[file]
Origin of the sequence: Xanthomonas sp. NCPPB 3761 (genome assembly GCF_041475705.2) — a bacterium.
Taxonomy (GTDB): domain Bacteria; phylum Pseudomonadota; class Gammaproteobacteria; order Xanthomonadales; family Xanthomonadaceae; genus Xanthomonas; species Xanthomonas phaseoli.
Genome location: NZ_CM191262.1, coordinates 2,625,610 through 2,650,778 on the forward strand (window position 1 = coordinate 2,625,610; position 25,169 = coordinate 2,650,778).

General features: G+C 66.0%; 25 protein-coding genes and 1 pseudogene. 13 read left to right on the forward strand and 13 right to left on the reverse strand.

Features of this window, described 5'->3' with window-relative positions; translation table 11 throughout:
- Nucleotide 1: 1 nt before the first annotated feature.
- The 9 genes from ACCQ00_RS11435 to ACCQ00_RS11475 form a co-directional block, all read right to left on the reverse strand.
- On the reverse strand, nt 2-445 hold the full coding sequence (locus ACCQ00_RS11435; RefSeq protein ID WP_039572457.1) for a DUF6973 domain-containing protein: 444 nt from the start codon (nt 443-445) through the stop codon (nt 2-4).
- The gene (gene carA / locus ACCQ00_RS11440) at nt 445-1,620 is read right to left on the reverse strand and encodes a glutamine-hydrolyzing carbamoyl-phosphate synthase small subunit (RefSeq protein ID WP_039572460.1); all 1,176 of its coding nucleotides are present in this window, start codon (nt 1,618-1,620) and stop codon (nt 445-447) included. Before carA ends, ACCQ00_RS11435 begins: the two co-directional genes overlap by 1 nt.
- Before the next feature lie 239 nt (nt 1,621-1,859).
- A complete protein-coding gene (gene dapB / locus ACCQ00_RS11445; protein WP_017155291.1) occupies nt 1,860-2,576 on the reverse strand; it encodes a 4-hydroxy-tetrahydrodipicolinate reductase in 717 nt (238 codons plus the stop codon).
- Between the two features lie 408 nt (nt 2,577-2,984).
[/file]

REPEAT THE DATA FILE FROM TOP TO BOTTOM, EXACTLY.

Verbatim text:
Origin of the sequence: Xanthomonas sp. NCPPB 3761 (genome assembly GCF_041475705.2) — a bacterium.
Taxonomy (GTDB): domain Bacteria; phylum Pseudomonadota; class Gammaproteobacteria; order Xanthomonadales; family Xanthomonadaceae; genus Xanthomonas; species Xanthomonas phaseoli.
Genome location: NZ_CM191262.1, coordinates 2,625,610 through 2,650,778 on the forward strand (window position 1 = coordinate 2,625,610; position 25,169 = coordinate 2,650,778).

General features: G+C 66.0%; 25 protein-coding genes and 1 pseudogene. 13 read left to right on the forward strand and 13 right to left on the reverse strand.

Features of this window, described 5'->3' with window-relative positions; translation table 11 throughout:
- Nucleotide 1: 1 nt before the first annotated feature.
- The 9 genes from ACCQ00_RS11435 to ACCQ00_RS11475 form a co-directional block, all read right to left on the reverse strand.
- On the reverse strand, nt 2-445 hold the full coding sequence (locus ACCQ00_RS11435; RefSeq protein ID WP_039572457.1) for a DUF6973 domain-containing protein: 444 nt from the start codon (nt 443-445) through the stop codon (nt 2-4).
- The gene (gene carA / locus ACCQ00_RS11440) at nt 445-1,620 is read right to left on the reverse strand and encodes a glutamine-hydrolyzing carbamoyl-phosphate synthase small subunit (RefSeq protein ID WP_039572460.1); all 1,176 of its coding nucleotides are present in this window, start codon (nt 1,618-1,620) and stop codon (nt 445-447) included. Before carA ends, ACCQ00_RS11435 begins: the two co-directional genes overlap by 1 nt.
- Before the next feature lie 239 nt (nt 1,621-1,859).
- A complete protein-coding gene (gene dapB / locus ACCQ00_RS11445; protein WP_017155291.1) occupies nt 1,860-2,576 on the reverse strand; it encodes a 4-hydroxy-tetrahydrodipicolinate reductase in 717 nt (238 codons plus the stop codon).
- Between the two features lie 408 nt (nt 2,577-2,984).